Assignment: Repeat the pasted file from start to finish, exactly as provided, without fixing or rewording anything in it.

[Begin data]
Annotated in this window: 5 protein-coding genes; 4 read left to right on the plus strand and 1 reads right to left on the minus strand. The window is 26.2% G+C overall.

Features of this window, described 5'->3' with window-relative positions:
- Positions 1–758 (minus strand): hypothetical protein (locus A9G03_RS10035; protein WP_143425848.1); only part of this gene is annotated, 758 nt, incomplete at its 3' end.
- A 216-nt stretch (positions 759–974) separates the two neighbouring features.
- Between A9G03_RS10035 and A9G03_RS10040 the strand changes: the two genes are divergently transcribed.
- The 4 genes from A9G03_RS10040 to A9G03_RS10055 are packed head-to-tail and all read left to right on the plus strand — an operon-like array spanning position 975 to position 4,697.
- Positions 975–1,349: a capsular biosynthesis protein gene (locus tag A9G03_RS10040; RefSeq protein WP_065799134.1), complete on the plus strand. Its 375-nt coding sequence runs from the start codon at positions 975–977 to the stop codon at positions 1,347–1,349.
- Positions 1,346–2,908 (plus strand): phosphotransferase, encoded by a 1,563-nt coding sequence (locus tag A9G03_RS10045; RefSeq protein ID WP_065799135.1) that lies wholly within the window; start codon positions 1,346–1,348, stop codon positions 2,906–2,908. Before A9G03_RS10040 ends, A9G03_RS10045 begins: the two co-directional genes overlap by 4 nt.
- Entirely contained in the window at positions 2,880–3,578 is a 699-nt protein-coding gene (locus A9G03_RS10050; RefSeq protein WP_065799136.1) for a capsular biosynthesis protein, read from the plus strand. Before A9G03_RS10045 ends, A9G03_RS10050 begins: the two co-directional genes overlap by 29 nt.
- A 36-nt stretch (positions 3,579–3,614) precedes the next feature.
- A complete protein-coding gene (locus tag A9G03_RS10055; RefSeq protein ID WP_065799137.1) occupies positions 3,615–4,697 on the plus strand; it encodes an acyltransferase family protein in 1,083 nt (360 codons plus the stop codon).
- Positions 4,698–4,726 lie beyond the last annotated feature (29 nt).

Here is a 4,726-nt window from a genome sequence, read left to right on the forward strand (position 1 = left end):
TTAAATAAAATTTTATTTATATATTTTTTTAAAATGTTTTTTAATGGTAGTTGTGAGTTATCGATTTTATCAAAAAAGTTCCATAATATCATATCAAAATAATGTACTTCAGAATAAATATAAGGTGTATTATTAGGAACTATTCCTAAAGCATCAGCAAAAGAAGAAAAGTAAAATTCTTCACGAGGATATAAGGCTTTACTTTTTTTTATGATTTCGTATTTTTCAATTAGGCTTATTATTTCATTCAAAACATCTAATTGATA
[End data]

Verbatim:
Annotated in this window: 5 protein-coding genes; 4 read left to right on the plus strand and 1 reads right to left on the minus strand. The window is 26.2% G+C overall.

Features of this window, described 5'->3' with window-relative positions:
- Positions 1–758 (minus strand): hypothetical protein (locus A9G03_RS10035; protein WP_143425848.1); only part of this gene is annotated, 758 nt, incomplete at its 3' end.
- A 216-nt stretch (positions 759–974) separates the two neighbouring features.
- Between A9G03_RS10035 and A9G03_RS10040 the strand changes: the two genes are divergently transcribed.
- The 4 genes from A9G03_RS10040 to A9G03_RS10055 are packed head-to-tail and all read left to right on the plus strand — an operon-like array spanning position 975 to position 4,697.
- Positions 975–1,349: a capsular biosynthesis protein gene (locus tag A9G03_RS10040; RefSeq protein WP_065799134.1), complete on the plus strand. Its 375-nt coding sequence runs from the start codon at positions 975–977 to the stop codon at positions 1,347–1,349.
- Positions 1,346–2,908 (plus strand): phosphotransferase, encoded by a 1,563-nt coding sequence (locus tag A9G03_RS10045; RefSeq protein ID WP_065799135.1) that lies wholly within the window; start codon positions 1,346–1,348, stop codon positions 2,906–2,908. Before A9G03_RS10040 ends, A9G03_RS10045 begins: the two co-directional genes overlap by 4 nt.
- Entirely contained in the window at positions 2,880–3,578 is a 699-nt protein-coding gene (locus A9G03_RS10050; RefSeq protein WP_065799136.1) for a capsular biosynthesis protein, read from the plus strand. Before A9G03_RS10045 ends, A9G03_RS10050 begins: the two co-directional genes overlap by 29 nt.
- A 36-nt stretch (positions 3,579–3,614) precedes the next feature.
- A complete protein-coding gene (locus tag A9G03_RS10055; RefSeq protein ID WP_065799137.1) occupies positions 3,615–4,697 on the plus strand; it encodes an acyltransferase family protein in 1,083 nt (360 codons plus the stop codon).
- Positions 4,698–4,726 lie beyond the last annotated feature (29 nt).

Here is a 4,726-nt window from a genome sequence, read left to right on the forward strand (position 1 = left end):
TTAAATAAAATTTTATTTATATATTTTTTTAAAATGTTTTTTAATGGTAGTTGTGAGTTATCGATTTTATCAAAAAAGTTCCATAATATCATATCAAAATAATGTACTTCAGAATAAATATAAGGTGTATTATTAGGAACTATTCCTAAAGCATCAGCAAAAGAAGAAAAGTAAAATTCTTCACGAGGATATAAGGCTTTACTTTTTTTTATGATTTCGTATTTTTCAATTAGGCTTATTATTTCATTCAAAACATCTAATTGATA